|Spectacle Reef Light||Seeing The Light|
As a stopgap measure, the Lighthouse Board installed a buoy marking the reef in 1868. However, realizing that such a marker would only serve useful during daylight hours, a full survey was conducted early the following year in order to validate the feasibility of constructing a permanent light station on the reef. With the survey result proving positive, the Lighthouse Board immediately began petitioning Congress for the appropriation of the necessary funds to move ahead with the project.
Pleading that Spectacle Reef was "probably more dreaded by navigators than any other danger now unmarked throughout the entire chain of lakes," they surmised that the loss of the two schooners the previous year likely involved a loss greater than the predicted $300,000 cost of a permanent station. Congress reacted favorably, and appropriated $100,000 to commence construction, with an additional $100,000 to continue construction during the second year.
Orlando M. Poe was placed in charge of the project and under his supervision work began in 1870 with the establishment of a base of operation sixteen miles northwest of Spectacle Reef at Scammon's Harbor. The location chosen by Poe for construction of the light was found to be directly over the wreckage of the Nightingale and her cargo of iron ore, one of the two vessels destroyed on the reef three years previous. Since the surveys indicated that this was the only suitable location for construction, part of the wreckage had to be cleared before on-site construction could begin.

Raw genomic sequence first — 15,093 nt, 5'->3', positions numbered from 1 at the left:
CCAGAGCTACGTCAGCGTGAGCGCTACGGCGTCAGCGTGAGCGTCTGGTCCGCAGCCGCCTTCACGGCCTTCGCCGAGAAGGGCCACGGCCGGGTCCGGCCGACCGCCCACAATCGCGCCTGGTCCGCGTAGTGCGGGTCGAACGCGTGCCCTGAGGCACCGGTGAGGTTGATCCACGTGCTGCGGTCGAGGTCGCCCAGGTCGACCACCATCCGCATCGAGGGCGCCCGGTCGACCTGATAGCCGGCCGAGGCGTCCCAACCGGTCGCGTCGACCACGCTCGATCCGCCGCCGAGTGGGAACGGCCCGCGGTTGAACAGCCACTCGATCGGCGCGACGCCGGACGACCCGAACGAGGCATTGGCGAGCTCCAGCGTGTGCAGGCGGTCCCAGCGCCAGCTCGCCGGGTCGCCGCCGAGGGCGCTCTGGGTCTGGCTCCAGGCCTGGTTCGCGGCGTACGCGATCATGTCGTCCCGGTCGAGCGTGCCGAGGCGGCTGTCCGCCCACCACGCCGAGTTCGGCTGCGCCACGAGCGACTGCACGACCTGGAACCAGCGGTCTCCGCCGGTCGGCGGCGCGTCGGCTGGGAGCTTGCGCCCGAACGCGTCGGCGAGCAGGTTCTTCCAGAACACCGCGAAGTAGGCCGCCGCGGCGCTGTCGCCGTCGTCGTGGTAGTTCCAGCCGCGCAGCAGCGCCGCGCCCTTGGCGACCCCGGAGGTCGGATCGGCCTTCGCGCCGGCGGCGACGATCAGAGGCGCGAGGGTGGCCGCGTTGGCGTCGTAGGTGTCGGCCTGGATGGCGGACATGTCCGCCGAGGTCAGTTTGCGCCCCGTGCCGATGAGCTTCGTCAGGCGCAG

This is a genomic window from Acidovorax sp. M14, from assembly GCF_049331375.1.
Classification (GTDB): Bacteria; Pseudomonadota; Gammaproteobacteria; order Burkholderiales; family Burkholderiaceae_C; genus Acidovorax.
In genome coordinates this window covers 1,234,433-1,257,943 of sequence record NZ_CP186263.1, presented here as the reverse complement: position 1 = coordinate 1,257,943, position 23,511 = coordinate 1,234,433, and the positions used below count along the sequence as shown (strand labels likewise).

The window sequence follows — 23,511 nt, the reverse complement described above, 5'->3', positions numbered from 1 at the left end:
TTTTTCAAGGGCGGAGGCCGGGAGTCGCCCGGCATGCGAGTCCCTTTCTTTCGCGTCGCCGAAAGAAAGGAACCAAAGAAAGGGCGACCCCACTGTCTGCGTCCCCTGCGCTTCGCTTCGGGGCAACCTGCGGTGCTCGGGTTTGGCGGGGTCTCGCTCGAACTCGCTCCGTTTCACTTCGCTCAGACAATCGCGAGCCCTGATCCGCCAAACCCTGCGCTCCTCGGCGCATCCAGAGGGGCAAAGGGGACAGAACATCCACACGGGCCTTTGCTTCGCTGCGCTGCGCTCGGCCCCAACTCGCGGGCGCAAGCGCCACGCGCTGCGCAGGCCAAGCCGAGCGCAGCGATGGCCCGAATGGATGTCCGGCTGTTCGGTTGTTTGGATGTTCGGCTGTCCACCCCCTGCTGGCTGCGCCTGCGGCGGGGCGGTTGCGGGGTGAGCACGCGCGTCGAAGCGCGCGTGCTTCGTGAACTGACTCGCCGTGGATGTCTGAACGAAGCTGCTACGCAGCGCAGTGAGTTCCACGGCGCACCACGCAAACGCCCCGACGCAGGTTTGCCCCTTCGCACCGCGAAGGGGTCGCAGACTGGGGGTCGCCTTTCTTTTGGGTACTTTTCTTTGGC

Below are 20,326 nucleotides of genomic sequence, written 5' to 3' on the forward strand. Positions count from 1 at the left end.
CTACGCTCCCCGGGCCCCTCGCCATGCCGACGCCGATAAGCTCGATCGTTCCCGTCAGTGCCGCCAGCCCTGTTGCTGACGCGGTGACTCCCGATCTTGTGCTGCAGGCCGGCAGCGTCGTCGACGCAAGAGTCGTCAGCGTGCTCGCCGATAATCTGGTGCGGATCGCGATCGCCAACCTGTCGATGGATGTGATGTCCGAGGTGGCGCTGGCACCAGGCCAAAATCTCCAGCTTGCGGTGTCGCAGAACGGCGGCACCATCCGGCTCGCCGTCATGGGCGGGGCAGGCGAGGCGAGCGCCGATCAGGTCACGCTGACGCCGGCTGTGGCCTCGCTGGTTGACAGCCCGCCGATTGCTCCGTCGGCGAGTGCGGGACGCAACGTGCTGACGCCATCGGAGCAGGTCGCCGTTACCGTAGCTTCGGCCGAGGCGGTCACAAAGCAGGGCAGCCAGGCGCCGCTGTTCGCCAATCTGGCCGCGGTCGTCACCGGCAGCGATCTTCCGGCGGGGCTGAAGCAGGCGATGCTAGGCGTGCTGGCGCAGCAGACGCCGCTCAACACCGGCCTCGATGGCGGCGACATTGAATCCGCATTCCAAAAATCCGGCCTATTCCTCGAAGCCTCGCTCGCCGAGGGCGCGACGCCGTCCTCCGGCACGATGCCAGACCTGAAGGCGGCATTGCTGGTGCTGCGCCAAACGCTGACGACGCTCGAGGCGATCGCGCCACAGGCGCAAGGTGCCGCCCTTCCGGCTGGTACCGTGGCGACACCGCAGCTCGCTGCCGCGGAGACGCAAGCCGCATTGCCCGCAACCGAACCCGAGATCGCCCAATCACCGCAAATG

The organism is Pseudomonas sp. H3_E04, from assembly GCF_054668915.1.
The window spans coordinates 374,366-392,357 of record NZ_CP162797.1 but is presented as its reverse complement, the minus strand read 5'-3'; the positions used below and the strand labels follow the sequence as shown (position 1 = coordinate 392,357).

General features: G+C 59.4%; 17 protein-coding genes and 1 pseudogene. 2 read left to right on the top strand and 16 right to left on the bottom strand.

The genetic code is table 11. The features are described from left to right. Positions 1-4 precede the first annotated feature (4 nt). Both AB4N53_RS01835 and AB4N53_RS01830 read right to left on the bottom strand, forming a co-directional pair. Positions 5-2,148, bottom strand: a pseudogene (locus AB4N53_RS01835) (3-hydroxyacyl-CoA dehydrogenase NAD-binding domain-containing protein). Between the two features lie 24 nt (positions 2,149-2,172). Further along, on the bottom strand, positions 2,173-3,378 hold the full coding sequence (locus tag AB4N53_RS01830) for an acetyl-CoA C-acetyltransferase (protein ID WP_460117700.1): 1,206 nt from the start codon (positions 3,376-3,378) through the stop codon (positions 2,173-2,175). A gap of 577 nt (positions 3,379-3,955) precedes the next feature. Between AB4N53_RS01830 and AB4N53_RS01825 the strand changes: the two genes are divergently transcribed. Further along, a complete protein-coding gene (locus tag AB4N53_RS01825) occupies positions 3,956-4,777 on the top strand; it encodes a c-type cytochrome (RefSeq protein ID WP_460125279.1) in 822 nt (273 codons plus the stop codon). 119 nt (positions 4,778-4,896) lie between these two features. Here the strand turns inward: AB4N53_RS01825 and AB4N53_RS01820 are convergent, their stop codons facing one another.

Poe's plan was to construct a ninety-two foot square wooden with a forty-two foot opening in its center at Scammon's Harbor, and subsequently tow the crib to the reef. Placed over the desired location, the crib would then be sunk through the addition of rocks in compartments built for the purpose within its walls. In place on the reef, the crib was to serve as a working platform, with the light station constructed within the central opening.
On July 18th 1871, the tugs CHAMPION and MAGNET, accompanied by a flotilla of support vessels and one hundred and forty workers, towed the crib to the reef. At six-thirty on the morning of the next day, the crib was in position, and all hands began the process of loading rocks into compartments built into the crib. By the next morning, 1,200 tons of ballast had been added, and the crib was in place on the reef.
With the construction of workers' quarters on the pier, a Fourth Order Fresnel was temporarily installed on the roof of one of the buildings, and work on Spectacle Reef began in earnest.
After a diver had been sent down to level the rock at the bottom of the central opening in the crib, a forty-one foot diameter cofferdam was constructed within the central opening. Similar in construction to a barrel, the cofferdam was a cylinder composed of four by six-inch wooden staves, internally braced, and held tightly by iron hoops around its perimeter. The bottom of the cofferdam was then sealed with Portland cement, and the process of pumping the water from within the cofferdam began.